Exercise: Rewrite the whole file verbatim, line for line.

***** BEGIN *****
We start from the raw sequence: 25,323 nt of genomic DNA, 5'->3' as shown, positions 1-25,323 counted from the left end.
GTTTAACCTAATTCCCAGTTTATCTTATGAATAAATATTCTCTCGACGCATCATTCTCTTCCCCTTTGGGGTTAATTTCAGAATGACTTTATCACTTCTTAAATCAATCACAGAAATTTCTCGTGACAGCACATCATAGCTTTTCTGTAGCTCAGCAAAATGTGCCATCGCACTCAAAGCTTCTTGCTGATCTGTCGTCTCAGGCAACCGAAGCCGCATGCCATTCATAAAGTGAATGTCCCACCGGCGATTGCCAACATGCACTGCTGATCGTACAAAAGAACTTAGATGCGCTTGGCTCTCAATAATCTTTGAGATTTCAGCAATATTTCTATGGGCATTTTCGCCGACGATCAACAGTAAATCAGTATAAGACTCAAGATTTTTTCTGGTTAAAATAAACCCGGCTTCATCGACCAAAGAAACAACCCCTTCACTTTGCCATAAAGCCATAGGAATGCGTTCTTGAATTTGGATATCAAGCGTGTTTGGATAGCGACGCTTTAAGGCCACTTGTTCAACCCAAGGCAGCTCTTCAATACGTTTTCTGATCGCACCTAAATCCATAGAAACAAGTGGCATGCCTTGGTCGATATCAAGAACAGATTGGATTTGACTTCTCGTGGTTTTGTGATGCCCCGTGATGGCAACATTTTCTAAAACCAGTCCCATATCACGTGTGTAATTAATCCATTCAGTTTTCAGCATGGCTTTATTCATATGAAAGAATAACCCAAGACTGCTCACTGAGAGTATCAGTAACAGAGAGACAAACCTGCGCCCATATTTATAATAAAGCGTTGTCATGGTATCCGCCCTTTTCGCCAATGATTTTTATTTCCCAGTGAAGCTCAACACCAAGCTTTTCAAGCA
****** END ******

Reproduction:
We start from the raw sequence: 25,323 nt of genomic DNA, 5'->3' as shown, positions 1-25,323 counted from the left end.
GTTTAACCTAATTCCCAGTTTATCTTATGAATAAATATTCTCTCGACGCATCATTCTCTTCCCCTTTGGGGTTAATTTCAGAATGACTTTATCACTTCTTAAATCAATCACAGAAATTTCTCGTGACAGCACATCATAGCTTTTCTGTAGCTCAGCAAAATGTGCCATCGCACTCAAAGCTTCTTGCTGATCTGTCGTCTCAGGCAACCGAAGCCGCATGCCATTCATAAAGTGAATGTCCCACCGGCGATTGCCAACATGCACTGCTGATCGTACAAAAGAACTTAGATGCGCTTGGCTCTCAATAATCTTTGAGATTTCAGCAATATTTCTATGGGCATTTTCGCCGACGATCAACAGTAAATCAGTATAAGACTCAAGATTTTTTCTGGTTAAAATAAACCCGGCTTCATCGACCAAAGAAACAACCCCTTCACTTTGCCATAAAGCCATAGGAATGCGTTCTTGAATTTGGATATCAAGCGTGTTTGGATAGCGACGCTTTAAGGCCACTTGTTCAACCCAAGGCAGCTCTTCAATACGTTTTCTGATCGCACCTAAATCCATAGAAACAAGTGGCATGCCTTGGTCGATATCAAGAACAGATTGGATTTGACTTCTCGTGGTTTTGTGATGCCCCGTGATGGCAACATTTTCTAAAACCAGTCCCATATCACGTGTGTAATTAATCCATTCAGTTTTCAGCATGGCTTTATTCATATGAAAGAATAACCCAAGACTGCTCACTGAGAGTATCAGTAACAGAGAGACAAACCTGCGCCCATATTTATAATAAAGCGTTGTCATGGTATCCGCCCTTTTCGCCAATGATTTTTATTTCCCAGTGAAGCTCAACACCAAGCTTTTCAAGCA